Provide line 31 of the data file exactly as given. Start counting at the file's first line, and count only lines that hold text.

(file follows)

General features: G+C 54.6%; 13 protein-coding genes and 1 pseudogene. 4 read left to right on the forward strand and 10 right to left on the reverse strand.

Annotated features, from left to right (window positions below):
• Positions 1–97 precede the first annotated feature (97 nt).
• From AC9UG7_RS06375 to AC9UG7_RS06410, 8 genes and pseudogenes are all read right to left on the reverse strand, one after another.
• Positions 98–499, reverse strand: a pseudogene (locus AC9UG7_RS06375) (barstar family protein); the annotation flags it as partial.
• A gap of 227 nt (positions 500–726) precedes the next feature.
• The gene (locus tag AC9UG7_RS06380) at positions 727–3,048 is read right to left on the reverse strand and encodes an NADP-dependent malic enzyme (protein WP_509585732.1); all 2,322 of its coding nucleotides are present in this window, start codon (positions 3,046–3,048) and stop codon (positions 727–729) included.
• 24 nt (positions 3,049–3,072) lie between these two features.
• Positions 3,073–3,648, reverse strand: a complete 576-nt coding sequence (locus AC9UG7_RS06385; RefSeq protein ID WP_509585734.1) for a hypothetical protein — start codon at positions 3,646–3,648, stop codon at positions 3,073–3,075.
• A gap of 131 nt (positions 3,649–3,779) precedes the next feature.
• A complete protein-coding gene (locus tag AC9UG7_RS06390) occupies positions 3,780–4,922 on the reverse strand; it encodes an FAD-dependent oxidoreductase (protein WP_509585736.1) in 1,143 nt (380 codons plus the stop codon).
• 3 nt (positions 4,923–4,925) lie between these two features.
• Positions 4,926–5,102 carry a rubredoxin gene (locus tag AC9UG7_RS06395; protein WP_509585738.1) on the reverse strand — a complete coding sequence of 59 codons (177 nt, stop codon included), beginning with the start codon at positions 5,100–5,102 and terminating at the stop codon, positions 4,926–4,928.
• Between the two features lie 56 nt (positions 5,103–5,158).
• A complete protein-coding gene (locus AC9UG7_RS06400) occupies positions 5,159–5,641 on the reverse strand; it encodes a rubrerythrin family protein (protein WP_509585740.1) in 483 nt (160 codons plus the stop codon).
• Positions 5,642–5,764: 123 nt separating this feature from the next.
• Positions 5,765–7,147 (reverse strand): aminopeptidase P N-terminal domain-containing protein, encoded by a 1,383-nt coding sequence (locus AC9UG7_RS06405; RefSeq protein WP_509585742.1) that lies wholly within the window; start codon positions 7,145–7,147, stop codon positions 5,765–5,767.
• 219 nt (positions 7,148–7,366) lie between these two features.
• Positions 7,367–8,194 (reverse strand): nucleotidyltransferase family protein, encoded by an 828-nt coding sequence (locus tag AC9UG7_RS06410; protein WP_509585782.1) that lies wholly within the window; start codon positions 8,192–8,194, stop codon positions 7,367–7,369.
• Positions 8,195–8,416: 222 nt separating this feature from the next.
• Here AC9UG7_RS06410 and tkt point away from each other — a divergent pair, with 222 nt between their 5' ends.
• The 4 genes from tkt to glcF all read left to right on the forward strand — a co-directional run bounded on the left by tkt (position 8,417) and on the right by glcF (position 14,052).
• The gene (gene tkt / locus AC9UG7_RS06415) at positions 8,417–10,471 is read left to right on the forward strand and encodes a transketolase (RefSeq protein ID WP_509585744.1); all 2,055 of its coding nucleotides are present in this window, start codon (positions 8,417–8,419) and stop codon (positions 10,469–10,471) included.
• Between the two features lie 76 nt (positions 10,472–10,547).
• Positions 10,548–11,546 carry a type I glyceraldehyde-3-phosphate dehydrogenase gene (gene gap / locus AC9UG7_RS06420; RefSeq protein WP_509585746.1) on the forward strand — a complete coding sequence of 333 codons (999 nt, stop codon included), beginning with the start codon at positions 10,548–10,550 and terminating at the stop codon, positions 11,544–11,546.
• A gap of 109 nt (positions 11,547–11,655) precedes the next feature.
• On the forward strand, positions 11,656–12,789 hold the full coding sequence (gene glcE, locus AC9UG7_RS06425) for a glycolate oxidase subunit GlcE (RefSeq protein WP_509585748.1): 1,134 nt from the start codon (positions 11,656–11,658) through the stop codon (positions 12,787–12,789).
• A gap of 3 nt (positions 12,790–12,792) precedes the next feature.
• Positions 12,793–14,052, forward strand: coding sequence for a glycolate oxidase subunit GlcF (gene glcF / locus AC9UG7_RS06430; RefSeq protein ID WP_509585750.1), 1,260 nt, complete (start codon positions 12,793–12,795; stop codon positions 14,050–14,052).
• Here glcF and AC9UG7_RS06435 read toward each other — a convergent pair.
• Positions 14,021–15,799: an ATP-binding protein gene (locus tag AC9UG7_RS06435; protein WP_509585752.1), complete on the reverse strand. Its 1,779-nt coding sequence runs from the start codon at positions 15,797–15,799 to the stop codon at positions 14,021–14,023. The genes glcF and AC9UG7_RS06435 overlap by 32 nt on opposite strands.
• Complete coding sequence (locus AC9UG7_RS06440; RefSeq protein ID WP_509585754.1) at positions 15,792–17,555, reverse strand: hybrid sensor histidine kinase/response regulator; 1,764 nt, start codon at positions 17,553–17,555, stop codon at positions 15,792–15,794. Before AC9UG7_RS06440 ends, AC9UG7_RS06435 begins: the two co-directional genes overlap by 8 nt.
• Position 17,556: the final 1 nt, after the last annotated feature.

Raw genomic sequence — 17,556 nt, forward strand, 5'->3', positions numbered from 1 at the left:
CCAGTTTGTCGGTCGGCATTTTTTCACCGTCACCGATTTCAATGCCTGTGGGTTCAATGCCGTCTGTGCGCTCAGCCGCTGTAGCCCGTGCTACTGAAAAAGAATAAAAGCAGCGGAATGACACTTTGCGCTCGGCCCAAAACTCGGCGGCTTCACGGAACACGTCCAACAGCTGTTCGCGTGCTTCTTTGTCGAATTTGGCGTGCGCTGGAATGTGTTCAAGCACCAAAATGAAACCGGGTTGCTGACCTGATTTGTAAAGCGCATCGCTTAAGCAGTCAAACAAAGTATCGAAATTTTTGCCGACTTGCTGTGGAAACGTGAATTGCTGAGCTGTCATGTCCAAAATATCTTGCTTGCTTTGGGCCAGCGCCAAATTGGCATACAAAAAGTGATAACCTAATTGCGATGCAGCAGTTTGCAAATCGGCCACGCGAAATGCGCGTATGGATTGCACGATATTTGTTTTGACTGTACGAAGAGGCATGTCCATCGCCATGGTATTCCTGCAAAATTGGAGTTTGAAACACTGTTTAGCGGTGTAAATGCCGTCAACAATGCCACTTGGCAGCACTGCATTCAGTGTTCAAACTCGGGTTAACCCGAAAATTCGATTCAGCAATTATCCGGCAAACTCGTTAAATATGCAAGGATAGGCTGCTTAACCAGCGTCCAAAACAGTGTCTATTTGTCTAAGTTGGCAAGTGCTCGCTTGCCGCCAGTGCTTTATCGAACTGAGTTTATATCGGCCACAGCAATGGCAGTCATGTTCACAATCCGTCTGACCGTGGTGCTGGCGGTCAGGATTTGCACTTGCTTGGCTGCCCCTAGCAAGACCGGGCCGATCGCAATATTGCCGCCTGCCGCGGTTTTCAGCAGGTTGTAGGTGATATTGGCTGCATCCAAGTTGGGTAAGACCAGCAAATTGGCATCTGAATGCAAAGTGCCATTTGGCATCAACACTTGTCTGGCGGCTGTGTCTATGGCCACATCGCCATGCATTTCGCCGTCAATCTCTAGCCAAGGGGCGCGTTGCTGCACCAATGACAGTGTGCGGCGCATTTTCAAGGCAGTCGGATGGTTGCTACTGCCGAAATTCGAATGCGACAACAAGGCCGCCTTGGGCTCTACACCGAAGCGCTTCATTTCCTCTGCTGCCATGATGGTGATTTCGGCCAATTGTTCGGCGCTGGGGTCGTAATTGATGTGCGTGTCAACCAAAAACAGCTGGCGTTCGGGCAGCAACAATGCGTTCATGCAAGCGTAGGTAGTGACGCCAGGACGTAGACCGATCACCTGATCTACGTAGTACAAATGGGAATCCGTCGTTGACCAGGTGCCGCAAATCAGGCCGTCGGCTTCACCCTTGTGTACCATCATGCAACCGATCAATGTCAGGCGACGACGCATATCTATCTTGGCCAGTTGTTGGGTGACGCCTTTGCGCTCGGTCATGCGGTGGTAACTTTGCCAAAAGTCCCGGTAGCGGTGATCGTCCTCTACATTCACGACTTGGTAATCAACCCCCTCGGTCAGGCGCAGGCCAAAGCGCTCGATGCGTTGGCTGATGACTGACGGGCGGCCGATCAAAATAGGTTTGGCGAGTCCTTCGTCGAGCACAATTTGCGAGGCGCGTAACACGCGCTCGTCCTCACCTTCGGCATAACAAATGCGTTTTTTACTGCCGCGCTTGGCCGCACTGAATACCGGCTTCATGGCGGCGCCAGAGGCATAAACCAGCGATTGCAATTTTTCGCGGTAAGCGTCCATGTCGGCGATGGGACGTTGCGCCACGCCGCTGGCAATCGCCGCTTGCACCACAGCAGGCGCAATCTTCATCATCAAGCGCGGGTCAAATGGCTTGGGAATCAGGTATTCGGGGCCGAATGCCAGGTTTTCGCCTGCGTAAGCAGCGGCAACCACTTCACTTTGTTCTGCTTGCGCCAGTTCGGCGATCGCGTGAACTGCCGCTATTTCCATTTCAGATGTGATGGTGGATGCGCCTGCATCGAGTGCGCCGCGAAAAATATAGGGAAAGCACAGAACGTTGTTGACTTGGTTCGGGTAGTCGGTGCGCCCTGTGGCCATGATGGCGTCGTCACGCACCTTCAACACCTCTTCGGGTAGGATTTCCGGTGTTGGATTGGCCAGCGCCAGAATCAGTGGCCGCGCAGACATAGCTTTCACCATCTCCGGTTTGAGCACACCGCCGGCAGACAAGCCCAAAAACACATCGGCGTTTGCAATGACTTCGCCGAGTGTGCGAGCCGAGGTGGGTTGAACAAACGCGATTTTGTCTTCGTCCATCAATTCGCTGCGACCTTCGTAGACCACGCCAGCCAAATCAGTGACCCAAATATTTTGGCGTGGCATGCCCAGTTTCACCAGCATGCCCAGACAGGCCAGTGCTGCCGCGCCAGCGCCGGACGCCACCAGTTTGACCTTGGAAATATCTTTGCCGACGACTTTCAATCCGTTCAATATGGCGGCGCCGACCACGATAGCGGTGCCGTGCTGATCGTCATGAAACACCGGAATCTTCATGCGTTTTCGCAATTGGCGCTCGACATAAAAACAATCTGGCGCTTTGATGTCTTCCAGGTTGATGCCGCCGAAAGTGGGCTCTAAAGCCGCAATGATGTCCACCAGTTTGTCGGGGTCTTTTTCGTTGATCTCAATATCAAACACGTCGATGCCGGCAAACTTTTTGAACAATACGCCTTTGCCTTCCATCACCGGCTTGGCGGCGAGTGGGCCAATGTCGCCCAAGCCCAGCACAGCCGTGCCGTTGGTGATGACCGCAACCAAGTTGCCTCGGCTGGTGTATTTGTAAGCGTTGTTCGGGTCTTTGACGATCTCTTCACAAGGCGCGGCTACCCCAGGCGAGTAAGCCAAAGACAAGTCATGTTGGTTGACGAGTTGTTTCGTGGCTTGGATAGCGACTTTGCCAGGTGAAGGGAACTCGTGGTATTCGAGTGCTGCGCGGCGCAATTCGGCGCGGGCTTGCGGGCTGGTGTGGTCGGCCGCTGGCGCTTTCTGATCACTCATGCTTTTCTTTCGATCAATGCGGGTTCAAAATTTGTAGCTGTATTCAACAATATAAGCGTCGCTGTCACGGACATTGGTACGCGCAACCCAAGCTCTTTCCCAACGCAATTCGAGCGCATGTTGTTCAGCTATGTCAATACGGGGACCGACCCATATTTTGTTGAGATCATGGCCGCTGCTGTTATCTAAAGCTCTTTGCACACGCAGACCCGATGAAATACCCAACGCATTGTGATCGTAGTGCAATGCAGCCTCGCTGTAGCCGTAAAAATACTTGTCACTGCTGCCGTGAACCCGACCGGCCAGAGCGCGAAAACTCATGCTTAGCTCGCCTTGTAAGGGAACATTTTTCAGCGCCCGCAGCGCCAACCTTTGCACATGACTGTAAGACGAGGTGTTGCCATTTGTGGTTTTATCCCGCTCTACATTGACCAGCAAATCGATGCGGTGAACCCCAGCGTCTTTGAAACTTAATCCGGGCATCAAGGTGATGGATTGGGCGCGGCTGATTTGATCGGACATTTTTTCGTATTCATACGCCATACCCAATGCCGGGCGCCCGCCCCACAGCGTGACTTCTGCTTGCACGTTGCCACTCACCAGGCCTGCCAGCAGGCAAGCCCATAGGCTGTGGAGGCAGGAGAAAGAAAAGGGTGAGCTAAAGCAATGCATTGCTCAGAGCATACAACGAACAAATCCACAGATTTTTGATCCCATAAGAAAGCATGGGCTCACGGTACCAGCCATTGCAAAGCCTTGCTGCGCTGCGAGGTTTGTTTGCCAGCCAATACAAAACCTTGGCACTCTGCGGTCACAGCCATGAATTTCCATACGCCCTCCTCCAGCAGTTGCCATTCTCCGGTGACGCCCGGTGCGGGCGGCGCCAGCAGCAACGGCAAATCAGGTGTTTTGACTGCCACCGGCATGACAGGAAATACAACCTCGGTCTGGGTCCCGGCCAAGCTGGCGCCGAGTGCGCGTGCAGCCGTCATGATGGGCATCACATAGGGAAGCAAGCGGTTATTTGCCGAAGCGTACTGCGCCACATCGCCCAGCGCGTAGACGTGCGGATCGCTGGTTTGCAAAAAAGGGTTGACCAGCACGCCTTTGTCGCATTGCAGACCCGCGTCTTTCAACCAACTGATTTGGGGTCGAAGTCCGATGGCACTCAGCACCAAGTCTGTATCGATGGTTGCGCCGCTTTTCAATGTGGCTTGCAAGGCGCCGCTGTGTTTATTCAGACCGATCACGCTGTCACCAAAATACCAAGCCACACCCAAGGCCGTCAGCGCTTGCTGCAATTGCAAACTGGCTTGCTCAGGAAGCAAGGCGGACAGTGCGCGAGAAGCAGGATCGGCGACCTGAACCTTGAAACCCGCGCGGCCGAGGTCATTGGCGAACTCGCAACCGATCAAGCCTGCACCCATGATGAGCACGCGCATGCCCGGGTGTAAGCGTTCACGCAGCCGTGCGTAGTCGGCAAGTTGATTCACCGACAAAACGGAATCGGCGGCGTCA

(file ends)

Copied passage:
• Positions 14,021–15,799: an ATP-binding protein gene (locus tag AC9UG7_RS06435; protein WP_509585752.1), complete on the reverse strand. Its 1,779-nt coding sequence runs from the start codon at positions 15,797–15,799 to the stop codon at positions 14,021–14,023. The genes glcF and AC9UG7_RS06435 overlap by 32 nt on opposite strands.